NORTH OF COLDFOOT — The lynx looks out from inside a chicken-wire cage. Despite its loss of freedom and the nearby squeaking of boots on cold snow, the wild cat looks calm, as if it might be resting while digesting a snowshoe hare.

Knut Kielland, a professor with UAF’s Department of Biology and Wildlife, used to trap lynx for their fur. Here, he has captured this 22-pound female lynx as part of an Alaska-wide project he leads to better understand the ecology of the animal.

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He started live-trapping lynx back in 2008, at the Bonanza Creek Long Term Ecological Program in the forest near Fairbanks. Here north of the Arctic Circle, Kielland partnered with Donna DiFolco of the National Park Service in 2014 to study lynx.

Expanding what Kielland started, biologists at both Tetlin and Yukon Flats national wildlife refuges are also trapping and following lynx, as have scientists with Kanuti and Koyukuk-Nowitna refuges.

In hushed tones, Kielland asks for help in preparing a syringe attached to a pole. He measures out a dose of anesthesia that will immobilize the lynx for one hour.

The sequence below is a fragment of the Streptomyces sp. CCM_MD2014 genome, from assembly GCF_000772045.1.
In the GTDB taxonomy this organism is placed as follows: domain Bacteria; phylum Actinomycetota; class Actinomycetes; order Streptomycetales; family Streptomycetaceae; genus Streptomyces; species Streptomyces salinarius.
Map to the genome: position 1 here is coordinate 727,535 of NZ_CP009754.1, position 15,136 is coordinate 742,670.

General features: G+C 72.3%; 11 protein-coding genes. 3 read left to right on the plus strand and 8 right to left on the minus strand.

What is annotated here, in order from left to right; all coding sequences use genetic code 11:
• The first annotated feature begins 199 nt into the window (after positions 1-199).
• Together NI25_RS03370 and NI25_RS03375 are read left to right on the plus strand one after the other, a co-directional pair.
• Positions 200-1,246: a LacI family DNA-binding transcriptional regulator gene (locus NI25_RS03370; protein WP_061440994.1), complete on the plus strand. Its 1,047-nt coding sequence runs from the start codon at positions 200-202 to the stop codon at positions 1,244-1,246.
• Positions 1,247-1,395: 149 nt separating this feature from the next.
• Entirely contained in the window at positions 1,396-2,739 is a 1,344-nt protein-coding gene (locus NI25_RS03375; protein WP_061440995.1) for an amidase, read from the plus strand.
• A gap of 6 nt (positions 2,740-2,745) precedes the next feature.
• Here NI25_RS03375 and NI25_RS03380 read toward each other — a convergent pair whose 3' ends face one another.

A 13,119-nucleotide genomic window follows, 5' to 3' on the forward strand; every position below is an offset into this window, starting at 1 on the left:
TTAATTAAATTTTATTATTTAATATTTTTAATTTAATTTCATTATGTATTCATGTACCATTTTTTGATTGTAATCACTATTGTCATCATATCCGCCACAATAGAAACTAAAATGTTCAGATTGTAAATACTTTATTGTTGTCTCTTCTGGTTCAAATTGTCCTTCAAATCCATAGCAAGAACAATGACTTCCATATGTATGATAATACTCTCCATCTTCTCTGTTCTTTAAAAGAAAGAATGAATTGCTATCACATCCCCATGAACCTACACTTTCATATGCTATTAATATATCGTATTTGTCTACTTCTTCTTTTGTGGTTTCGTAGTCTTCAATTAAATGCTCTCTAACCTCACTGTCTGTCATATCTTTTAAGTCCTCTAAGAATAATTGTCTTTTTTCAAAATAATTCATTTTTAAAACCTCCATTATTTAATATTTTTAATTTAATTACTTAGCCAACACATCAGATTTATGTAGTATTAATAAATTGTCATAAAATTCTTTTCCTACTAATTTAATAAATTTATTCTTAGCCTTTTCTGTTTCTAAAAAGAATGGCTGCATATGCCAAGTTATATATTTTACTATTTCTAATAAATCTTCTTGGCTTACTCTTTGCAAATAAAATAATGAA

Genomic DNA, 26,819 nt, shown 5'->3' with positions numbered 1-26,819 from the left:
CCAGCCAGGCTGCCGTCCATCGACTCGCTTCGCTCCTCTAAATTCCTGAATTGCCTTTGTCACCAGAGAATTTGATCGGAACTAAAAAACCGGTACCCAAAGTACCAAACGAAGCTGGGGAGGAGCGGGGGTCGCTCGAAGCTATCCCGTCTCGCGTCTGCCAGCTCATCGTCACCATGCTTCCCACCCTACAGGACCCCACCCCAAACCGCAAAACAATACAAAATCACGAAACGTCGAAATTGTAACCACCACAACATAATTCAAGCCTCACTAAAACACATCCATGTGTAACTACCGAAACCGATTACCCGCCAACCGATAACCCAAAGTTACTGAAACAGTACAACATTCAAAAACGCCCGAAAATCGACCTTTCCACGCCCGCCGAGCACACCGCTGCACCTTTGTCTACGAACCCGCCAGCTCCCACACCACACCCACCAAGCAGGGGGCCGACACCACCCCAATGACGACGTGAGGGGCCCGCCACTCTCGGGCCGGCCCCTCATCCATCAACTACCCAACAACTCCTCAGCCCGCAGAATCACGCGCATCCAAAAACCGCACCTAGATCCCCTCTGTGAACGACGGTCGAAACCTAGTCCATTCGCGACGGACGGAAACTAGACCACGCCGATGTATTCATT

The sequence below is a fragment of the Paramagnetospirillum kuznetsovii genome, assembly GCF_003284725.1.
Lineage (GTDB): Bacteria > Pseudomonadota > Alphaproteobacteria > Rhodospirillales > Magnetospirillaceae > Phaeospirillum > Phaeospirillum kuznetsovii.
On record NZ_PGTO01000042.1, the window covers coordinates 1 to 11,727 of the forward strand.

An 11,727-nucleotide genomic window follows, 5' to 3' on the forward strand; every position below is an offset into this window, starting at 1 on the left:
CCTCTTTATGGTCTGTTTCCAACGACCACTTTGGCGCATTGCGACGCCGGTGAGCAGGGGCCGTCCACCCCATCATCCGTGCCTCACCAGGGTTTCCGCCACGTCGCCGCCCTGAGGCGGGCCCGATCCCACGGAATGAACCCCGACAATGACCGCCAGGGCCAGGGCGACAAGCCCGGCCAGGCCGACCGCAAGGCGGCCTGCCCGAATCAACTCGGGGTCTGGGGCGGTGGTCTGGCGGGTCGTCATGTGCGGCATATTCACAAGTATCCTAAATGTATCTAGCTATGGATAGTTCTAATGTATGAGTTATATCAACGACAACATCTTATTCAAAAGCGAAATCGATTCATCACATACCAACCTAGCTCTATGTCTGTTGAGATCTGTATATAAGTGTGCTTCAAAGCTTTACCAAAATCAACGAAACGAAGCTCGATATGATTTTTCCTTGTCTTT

While Kielland works, the lynx stares out, not blinking. This is maybe the same animal that visited this same trap one week ago, after Kielland wired the guillotine-style door open with bait inside.

With the local snowshoe hare population at a low in its cycle and food harder to come by, this lynx returned to the trap in which Kielland hung a roadkill grouse he stopped for on his drive up the Dalton Highway.

The female stepped inside the trap and pressed a broad paw on a rectangle of plywood. That action stretched a wire that pulled a bolt from the trap door, which fell shut.

Kielland approaches the trap with his syringe attached to the 4-foot metal rod.

Through the chicken wire, Kielland pokes the lynx in a rear haunch. The cat jumps, and then settles down. Its tongue darts in and out of its mouth. Kielland knows this serpentine reaction means the drug is working.

After a couple of minutes of silence, Kielland whispers to me.

“Go up and tell me what you see.”

I take a few steps toward the trap.

“Looks like it’s sleeping,” I say.

Kielland waits another minute. He approaches, and then pokes the lynx with a dead spruce branch through the chicken wire. It doesn’t move.

He then pulls up the trap door and secures it with the bolt. He reaches in and gently pulls out the lynx, much as he once lifted his sleeping daughters off the couch. He lays the limp cat on a foam pad on top of the cage.